If Lee were to encapsulate in a phrase what’s different about American haiku today, it would be “the opacity of language,” contrasted with the earlier haiku ideal of transparency of language. He said, memorably, “The ideal for me is not transparency but translucency.” This means that the haiku can be read at both the literal and deeper — metaphorical or symbolic — levels. These multiple levels add richness to haiku and make them worth keeping and adding to the English literary canon.
As Lee has been working with Scott Metz, he’s been finding that Scott also values translucency — but his haiku are more at the opaque end of the translucency spectrum, whereas Lee’s are more at the transparent end. Scott often finds more transparent poems “boring” — Lee often has the reaction “so what” to more opaque poems. Both poets, however, are beginning to open each other’s eyes to the value of ku closer to the other end of the spectrum from what they naturally prefer. (Lee entertainingly summed up his attitude: “Too opaque is not superior to too transparent, perhaps only more pretentious.”)
Lee’s goal in editing the anthology is to reflect the current state of haiku in Japan: There, three schools of haiku exist, with their own organizations and standards: the traditional, the mainstream, and the gendai (more experimental). He wants to show that something like these three schools currently exist in English language haiku as well.
Lee gave some memorable examples of experimental and mainstream haiku from current journals. From Roadrunner, the journal Scott Metz edits, he cited the following (all of which I have represented as one line; I have no idea if some actually have line breaks or where the line breaks might occur — apologies to the authors if I have misrepresented your work):
moon flower the fragrance of names
their wings like cellophane remember cellophane
his kiss deepens midnight’s throat of stars
like a mosquito or an old empire city night
where I go searching bare trees ending sentences
baby beans racing moonlight
razored through to the void raven
bird me catch me
I see the iris and its stamina and am blue
From Modern Haiku he gave these more mainstream examples (same disclaimer as before — no idea where the line breaks occur, if any):
dusk rearranging silences
small town small talk big moon
october light I open my ribs to pray
insomnia two parts doubt one part moon
a coyote’s skull reconsidering the way
when fire had sentience winter solstice
someone’s last first cicada
floating in the sonogram summer moon
sparrows pour through a blue hole into our gray world
Traditional poetry, like that of Robert Spiess, is quite easy to find in most haiku journals.
For Lee himself as a haiku poet, balance between the extremes of experimental and traditional haiku is important. He enjoys experimenting, but also sees its dangers. He cites William Ramsay from a Roadrunner essay, “How One Writes in the Haiku Moment: Mythos vs. Logos”: “The haiku that Gilbert shows as models of disjunctive technique are excellent … [but] I don’t want to write … demo haiku .. I want to write haiku” that reflect events in his life and his feelings about them.” Ramsey wants to avoid the phenomenon of “disjunctive haiku as bludgeon,” overpowering and confusing the reader.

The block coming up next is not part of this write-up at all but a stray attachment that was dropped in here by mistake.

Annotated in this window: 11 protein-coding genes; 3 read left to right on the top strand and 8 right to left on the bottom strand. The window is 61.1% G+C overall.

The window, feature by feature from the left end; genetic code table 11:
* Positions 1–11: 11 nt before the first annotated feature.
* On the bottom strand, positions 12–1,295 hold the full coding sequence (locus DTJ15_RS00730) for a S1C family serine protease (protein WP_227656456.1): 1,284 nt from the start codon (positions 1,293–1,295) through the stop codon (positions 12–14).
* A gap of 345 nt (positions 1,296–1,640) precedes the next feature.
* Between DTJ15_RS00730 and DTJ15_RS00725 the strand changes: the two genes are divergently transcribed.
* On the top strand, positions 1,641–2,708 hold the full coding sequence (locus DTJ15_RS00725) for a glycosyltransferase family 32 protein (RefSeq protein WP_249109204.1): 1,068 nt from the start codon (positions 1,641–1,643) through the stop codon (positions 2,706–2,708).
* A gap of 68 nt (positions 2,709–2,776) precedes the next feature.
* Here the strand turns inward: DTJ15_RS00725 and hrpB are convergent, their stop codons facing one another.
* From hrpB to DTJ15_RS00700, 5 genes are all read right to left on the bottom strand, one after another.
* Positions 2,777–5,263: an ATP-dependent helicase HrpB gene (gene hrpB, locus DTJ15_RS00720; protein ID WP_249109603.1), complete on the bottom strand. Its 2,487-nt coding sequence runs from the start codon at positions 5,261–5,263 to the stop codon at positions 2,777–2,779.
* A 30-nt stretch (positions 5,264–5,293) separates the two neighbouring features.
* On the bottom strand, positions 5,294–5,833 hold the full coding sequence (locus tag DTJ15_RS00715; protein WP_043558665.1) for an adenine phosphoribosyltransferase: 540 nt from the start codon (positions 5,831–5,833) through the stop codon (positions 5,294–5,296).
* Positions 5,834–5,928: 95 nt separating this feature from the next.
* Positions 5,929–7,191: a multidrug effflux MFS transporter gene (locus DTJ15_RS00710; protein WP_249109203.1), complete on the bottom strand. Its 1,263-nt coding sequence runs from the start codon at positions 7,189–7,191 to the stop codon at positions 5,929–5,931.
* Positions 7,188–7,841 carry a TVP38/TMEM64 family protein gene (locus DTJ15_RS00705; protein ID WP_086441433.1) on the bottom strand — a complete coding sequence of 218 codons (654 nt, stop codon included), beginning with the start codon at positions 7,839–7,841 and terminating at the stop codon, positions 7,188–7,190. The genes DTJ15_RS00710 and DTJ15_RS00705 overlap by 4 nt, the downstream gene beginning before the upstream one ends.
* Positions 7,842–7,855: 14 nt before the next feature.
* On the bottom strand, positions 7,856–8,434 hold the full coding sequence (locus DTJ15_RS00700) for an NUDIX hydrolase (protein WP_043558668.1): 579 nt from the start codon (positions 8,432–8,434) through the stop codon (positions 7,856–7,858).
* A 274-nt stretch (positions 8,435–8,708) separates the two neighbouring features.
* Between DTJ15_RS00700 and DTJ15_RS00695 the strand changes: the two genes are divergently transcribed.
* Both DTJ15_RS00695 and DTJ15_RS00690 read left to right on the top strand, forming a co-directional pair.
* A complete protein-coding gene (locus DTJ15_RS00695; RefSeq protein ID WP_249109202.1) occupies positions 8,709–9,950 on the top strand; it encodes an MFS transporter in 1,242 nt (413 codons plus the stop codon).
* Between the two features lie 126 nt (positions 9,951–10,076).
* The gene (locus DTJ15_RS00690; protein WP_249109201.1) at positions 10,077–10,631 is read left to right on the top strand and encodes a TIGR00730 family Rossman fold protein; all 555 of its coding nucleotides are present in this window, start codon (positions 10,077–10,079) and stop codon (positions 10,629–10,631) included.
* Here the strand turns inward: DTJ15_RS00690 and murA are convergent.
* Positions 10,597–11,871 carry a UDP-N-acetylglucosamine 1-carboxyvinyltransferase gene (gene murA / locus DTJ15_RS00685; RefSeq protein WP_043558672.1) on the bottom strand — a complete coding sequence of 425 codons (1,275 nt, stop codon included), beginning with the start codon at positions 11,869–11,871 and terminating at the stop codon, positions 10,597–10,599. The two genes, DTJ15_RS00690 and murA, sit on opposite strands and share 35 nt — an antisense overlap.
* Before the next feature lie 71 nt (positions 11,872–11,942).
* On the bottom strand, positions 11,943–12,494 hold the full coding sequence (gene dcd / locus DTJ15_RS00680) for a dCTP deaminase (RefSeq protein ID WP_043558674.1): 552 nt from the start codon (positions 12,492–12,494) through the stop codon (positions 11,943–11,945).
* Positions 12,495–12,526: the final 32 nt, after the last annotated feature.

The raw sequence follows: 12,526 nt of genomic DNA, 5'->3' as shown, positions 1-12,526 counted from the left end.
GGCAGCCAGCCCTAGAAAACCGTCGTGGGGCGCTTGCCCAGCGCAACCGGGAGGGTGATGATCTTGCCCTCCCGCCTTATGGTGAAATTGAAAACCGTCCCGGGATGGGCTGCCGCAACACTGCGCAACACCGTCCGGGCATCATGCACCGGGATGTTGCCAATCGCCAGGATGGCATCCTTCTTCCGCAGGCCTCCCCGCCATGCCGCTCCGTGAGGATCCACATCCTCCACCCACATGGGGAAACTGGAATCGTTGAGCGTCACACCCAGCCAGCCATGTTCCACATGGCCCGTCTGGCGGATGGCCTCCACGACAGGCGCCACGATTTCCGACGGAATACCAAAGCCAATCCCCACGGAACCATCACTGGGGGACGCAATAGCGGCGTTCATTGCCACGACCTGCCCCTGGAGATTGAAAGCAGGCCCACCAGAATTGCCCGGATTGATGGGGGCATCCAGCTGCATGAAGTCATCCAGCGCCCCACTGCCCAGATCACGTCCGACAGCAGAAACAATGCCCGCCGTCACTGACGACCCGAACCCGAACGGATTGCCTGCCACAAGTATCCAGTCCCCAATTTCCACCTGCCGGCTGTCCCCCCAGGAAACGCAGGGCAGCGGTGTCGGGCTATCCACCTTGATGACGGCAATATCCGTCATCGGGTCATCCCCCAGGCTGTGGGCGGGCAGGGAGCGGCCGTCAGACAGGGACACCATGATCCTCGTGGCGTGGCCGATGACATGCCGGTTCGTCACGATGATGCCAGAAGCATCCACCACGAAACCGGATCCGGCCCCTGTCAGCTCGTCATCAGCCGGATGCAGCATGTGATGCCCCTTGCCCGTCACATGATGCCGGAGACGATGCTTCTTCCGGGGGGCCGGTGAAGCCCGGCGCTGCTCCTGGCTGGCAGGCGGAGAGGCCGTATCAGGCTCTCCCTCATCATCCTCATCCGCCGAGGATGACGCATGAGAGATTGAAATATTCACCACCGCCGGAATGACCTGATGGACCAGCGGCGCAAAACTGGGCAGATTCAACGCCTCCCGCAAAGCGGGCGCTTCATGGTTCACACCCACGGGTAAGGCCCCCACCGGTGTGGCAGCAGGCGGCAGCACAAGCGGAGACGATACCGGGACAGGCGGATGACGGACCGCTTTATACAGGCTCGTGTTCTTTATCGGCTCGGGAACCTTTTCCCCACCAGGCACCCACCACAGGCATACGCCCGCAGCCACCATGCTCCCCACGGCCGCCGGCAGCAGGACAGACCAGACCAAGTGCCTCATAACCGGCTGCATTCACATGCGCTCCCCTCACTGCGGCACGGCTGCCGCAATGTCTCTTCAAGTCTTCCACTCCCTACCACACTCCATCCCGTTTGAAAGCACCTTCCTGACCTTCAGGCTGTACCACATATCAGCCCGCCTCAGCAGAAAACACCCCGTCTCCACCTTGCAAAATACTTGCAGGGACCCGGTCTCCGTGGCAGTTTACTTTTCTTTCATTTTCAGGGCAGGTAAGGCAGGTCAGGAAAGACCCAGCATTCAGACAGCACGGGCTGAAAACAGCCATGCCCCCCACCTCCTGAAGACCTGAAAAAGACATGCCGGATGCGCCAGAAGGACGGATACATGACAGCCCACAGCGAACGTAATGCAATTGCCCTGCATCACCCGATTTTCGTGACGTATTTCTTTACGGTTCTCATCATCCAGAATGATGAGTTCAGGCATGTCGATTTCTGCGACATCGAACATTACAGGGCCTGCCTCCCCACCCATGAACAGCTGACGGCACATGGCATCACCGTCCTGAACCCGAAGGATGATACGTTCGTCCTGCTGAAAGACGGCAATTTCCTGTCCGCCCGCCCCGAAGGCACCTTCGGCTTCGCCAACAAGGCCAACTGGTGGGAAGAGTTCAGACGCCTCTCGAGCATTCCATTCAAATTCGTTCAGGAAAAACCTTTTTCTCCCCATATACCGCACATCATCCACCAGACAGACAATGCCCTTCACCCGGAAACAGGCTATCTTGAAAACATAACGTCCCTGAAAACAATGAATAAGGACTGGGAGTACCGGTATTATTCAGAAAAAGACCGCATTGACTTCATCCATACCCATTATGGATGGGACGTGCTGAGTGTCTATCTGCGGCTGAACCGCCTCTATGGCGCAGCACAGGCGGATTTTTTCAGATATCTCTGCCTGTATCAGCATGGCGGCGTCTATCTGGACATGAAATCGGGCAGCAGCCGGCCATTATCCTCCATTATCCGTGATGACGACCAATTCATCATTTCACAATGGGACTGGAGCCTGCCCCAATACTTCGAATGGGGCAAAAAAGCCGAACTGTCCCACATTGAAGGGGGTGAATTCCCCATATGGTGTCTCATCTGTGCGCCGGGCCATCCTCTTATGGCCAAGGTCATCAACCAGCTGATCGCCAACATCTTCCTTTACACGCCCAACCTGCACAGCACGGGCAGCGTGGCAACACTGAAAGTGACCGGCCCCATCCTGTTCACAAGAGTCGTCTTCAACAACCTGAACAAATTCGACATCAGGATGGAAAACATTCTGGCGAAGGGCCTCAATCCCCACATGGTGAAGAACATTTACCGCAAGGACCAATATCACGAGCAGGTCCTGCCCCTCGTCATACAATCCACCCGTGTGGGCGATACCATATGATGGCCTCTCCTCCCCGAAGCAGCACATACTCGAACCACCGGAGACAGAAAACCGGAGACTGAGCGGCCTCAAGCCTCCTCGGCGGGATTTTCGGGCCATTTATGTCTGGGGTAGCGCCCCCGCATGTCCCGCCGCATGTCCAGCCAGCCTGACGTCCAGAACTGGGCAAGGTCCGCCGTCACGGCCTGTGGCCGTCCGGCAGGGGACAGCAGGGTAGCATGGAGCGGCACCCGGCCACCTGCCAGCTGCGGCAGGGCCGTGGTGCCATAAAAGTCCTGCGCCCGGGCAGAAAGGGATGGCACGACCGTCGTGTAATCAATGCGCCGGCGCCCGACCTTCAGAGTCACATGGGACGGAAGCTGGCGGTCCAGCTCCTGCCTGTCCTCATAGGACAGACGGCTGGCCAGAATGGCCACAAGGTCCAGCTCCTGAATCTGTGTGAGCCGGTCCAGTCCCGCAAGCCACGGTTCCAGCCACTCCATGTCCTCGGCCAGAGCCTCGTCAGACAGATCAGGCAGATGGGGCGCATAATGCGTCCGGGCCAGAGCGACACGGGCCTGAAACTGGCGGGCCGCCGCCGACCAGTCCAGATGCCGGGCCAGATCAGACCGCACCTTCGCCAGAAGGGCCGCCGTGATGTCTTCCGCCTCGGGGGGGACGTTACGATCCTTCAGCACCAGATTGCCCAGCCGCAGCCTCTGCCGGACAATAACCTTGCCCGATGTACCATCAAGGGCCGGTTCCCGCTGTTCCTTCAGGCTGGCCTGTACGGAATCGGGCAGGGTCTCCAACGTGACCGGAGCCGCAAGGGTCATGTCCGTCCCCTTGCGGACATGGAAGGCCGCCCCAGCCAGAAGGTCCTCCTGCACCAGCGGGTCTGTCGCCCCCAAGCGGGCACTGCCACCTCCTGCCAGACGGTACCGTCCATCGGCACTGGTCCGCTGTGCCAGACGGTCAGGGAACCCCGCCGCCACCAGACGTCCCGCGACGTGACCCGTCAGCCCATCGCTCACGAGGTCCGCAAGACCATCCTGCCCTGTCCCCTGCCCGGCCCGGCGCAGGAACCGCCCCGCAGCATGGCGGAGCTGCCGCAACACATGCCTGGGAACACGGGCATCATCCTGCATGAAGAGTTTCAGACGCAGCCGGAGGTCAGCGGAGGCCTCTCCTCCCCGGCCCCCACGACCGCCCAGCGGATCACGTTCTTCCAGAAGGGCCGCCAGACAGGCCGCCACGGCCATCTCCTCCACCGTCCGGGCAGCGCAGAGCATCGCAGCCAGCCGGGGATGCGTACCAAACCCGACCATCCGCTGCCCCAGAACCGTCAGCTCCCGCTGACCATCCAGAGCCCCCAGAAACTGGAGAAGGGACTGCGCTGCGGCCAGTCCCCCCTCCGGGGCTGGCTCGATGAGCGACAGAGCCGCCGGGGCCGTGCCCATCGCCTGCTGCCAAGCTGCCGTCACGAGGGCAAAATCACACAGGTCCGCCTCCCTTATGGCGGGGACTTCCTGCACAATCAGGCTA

Some of Ramsey’s own haiku, which Lee considers to achieve this balance between experimental and traditional, are:
on a white plate two figs in syrup deep winter
cool pillow stuffed with pale lives I have sloughed off
born to live I hoe and ah born to die I kiss the melon [my comment: WOW]
Lee sees an approaching bifurcation in American haiku — it will become not a single movement of like-minded poets but will be more divided into schools like the Japanese haiku movement, with journals becoming more specialized and oriented toward one school or another. He sees this development as an indication of the maturity of American haiku — leaving its adolescence behind.
Lee asks, “Haiku will survive but what will it be?” His answer: There will be a cross-fertilization between haiku and other minimalist poetry. Haiku will come to emphasize both attention to the world around us and attention to the material, the language, of the poem. Unequivocally, Lee said, “I believe this is the technique that will produce the best haiku.”
Lee does hope that the haiku of the future will not abandon completely two important elements of traditional haiku: the notion of seasons (whether of the solar year or, more metaphorically, of life), and the idea of “an invitation to the reader.” He doesn’t want haiku to lapse into narcissism or solipsism, but to reach out to its audience.
The best haiku, Lee believes, will enable us to “enrich our connection to others so that we become the best poets and the best human beings we can be.”
I had really been looking forward to Charles Trumbull’s talk on “Verbs in Haiku” ever since I saw the title on the program. This is because I am a big geek and really like grammar. I even got excited when Charlie announced at the beginning of his lecture, “Things will get suddenly heavy now.” Hey, I like heavy! I was not disappointed. (And once again, any idiocies in the following discussion are certainly mine and not Charlie’s.)